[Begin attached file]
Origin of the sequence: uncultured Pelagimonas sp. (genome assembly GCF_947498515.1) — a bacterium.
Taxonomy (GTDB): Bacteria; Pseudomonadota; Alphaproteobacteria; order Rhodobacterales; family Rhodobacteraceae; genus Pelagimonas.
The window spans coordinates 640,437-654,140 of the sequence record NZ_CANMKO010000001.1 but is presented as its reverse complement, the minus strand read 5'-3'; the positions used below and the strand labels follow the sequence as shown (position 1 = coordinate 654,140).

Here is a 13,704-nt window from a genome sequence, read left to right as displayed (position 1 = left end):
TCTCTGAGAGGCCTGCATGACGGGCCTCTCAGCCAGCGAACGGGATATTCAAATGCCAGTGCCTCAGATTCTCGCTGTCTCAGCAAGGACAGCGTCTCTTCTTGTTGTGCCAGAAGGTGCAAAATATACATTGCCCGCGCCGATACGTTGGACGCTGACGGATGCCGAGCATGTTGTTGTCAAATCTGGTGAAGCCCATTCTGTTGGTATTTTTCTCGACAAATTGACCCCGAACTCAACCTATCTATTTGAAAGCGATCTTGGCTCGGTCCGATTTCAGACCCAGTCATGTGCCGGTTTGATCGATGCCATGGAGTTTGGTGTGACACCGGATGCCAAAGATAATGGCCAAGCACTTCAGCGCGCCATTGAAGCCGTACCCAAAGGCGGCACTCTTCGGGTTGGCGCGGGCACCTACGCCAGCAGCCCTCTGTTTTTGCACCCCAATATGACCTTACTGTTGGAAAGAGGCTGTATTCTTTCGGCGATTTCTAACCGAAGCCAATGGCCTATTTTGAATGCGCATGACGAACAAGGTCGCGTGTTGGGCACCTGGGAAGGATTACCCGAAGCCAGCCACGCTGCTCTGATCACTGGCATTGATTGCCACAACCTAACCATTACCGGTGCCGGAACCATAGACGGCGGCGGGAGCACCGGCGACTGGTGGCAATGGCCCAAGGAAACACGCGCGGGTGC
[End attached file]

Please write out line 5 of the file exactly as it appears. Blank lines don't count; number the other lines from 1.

TCTCTGAGAGGCCTGCATGACGGGCCTCTCAGCCAGCGAACGGGATATTCAAATGCCAGTGCCTCAGATTCTCGCTGTCTCAGCAAGGACAGCGTCTCTTCTTGTTGTGCCAGAAGGTGCAAAATATACATTGCCCGCGCCGATACGTTGGACGCTGACGGATGCCGAGCATGTTGTTGTCAAATCTGGTGAAGCCCATTCTGTTGGTATTTTTCTCGACAAATTGACCCCGAACTCAACCTATCTATTTGAAAGCGATCTTGGCTCGGTCCGATTTCAGACCCAGTCATGTGCCGGTTTGATCGATGCCATGGAGTTTGGTGTGACACCGGATGCCAAAGATAATGGCCAAGCACTTCAGCGCGCCATTGAAGCCGTACCCAAAGGCGGCACTCTTCGGGTTGGCGCGGGCACCTACGCCAGCAGCCCTCTGTTTTTGCACCCCAATATGACCTTACTGTTGGAAAGAGGCTGTATTCTTTCGGCGATTTCTAACCGAAGCCAATGGCCTATTTTGAATGCGCATGACGAACAAGGTCGCGTGTTGGGCACCTGGGAAGGATTACCCGAAGCCAGCCACGCTGCTCTGATCACTGGCATTGATTGCCACAACCTAACCATTACCGGTGCCGGAACCATAGACGGCGGCGGGAGCACCGGCGACTGGTGGCAATGGCCCAAGGAAACACGCGCGGGTGC